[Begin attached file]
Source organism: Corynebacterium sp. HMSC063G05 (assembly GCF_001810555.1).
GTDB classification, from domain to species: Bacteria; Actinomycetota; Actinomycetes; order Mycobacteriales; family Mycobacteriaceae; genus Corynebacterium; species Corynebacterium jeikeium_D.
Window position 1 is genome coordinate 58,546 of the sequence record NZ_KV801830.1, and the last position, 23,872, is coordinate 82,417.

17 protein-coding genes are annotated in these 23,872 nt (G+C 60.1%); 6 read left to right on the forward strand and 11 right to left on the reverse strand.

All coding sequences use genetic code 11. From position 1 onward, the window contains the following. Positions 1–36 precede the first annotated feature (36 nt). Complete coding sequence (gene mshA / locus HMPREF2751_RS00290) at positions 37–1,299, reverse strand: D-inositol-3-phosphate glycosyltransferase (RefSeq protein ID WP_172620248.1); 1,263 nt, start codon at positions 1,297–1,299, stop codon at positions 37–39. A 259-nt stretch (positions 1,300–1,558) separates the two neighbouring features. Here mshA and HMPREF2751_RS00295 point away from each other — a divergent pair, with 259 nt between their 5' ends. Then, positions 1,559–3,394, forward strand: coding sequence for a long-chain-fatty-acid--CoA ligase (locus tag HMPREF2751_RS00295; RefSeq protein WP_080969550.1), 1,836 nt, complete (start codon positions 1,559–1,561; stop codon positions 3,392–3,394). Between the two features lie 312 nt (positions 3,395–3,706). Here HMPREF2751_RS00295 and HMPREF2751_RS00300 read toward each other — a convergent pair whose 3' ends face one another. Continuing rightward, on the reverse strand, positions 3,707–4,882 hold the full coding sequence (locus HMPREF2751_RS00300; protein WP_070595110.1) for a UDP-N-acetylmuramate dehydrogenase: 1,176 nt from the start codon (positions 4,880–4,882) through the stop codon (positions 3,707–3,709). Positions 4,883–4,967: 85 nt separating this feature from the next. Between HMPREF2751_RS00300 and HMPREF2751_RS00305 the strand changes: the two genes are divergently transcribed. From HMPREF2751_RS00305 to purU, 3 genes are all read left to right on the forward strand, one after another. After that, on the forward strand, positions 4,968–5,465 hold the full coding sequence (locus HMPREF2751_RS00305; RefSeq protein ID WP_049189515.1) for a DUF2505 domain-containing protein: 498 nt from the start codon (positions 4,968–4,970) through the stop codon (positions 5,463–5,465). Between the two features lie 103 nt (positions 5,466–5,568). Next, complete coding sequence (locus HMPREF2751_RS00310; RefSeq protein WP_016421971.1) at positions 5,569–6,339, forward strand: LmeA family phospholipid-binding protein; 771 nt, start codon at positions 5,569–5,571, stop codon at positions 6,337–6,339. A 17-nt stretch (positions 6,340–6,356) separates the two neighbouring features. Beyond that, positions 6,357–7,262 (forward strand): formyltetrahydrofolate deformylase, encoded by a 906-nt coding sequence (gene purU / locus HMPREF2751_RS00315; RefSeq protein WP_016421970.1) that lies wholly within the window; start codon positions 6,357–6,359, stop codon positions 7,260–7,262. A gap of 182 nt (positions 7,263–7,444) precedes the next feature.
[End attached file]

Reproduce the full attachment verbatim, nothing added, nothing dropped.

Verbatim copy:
Source organism: Corynebacterium sp. HMSC063G05 (assembly GCF_001810555.1).
GTDB classification, from domain to species: Bacteria; Actinomycetota; Actinomycetes; order Mycobacteriales; family Mycobacteriaceae; genus Corynebacterium; species Corynebacterium jeikeium_D.
Window position 1 is genome coordinate 58,546 of the sequence record NZ_KV801830.1, and the last position, 23,872, is coordinate 82,417.

17 protein-coding genes are annotated in these 23,872 nt (G+C 60.1%); 6 read left to right on the forward strand and 11 right to left on the reverse strand.

All coding sequences use genetic code 11. From position 1 onward, the window contains the following. Positions 1–36 precede the first annotated feature (36 nt). Complete coding sequence (gene mshA / locus HMPREF2751_RS00290) at positions 37–1,299, reverse strand: D-inositol-3-phosphate glycosyltransferase (RefSeq protein ID WP_172620248.1); 1,263 nt, start codon at positions 1,297–1,299, stop codon at positions 37–39. A 259-nt stretch (positions 1,300–1,558) separates the two neighbouring features. Here mshA and HMPREF2751_RS00295 point away from each other — a divergent pair, with 259 nt between their 5' ends. Then, positions 1,559–3,394, forward strand: coding sequence for a long-chain-fatty-acid--CoA ligase (locus tag HMPREF2751_RS00295; RefSeq protein WP_080969550.1), 1,836 nt, complete (start codon positions 1,559–1,561; stop codon positions 3,392–3,394). Between the two features lie 312 nt (positions 3,395–3,706). Here HMPREF2751_RS00295 and HMPREF2751_RS00300 read toward each other — a convergent pair whose 3' ends face one another. Continuing rightward, on the reverse strand, positions 3,707–4,882 hold the full coding sequence (locus HMPREF2751_RS00300; protein WP_070595110.1) for a UDP-N-acetylmuramate dehydrogenase: 1,176 nt from the start codon (positions 4,880–4,882) through the stop codon (positions 3,707–3,709). Positions 4,883–4,967: 85 nt separating this feature from the next. Between HMPREF2751_RS00300 and HMPREF2751_RS00305 the strand changes: the two genes are divergently transcribed. From HMPREF2751_RS00305 to purU, 3 genes are all read left to right on the forward strand, one after another. After that, on the forward strand, positions 4,968–5,465 hold the full coding sequence (locus HMPREF2751_RS00305; RefSeq protein ID WP_049189515.1) for a DUF2505 domain-containing protein: 498 nt from the start codon (positions 4,968–4,970) through the stop codon (positions 5,463–5,465). Between the two features lie 103 nt (positions 5,466–5,568). Next, complete coding sequence (locus HMPREF2751_RS00310; RefSeq protein WP_016421971.1) at positions 5,569–6,339, forward strand: LmeA family phospholipid-binding protein; 771 nt, start codon at positions 5,569–5,571, stop codon at positions 6,337–6,339. A 17-nt stretch (positions 6,340–6,356) separates the two neighbouring features. Beyond that, positions 6,357–7,262 (forward strand): formyltetrahydrofolate deformylase, encoded by a 906-nt coding sequence (gene purU / locus HMPREF2751_RS00315; RefSeq protein WP_016421970.1) that lies wholly within the window; start codon positions 6,357–6,359, stop codon positions 7,260–7,262. A gap of 182 nt (positions 7,263–7,444) precedes the next feature.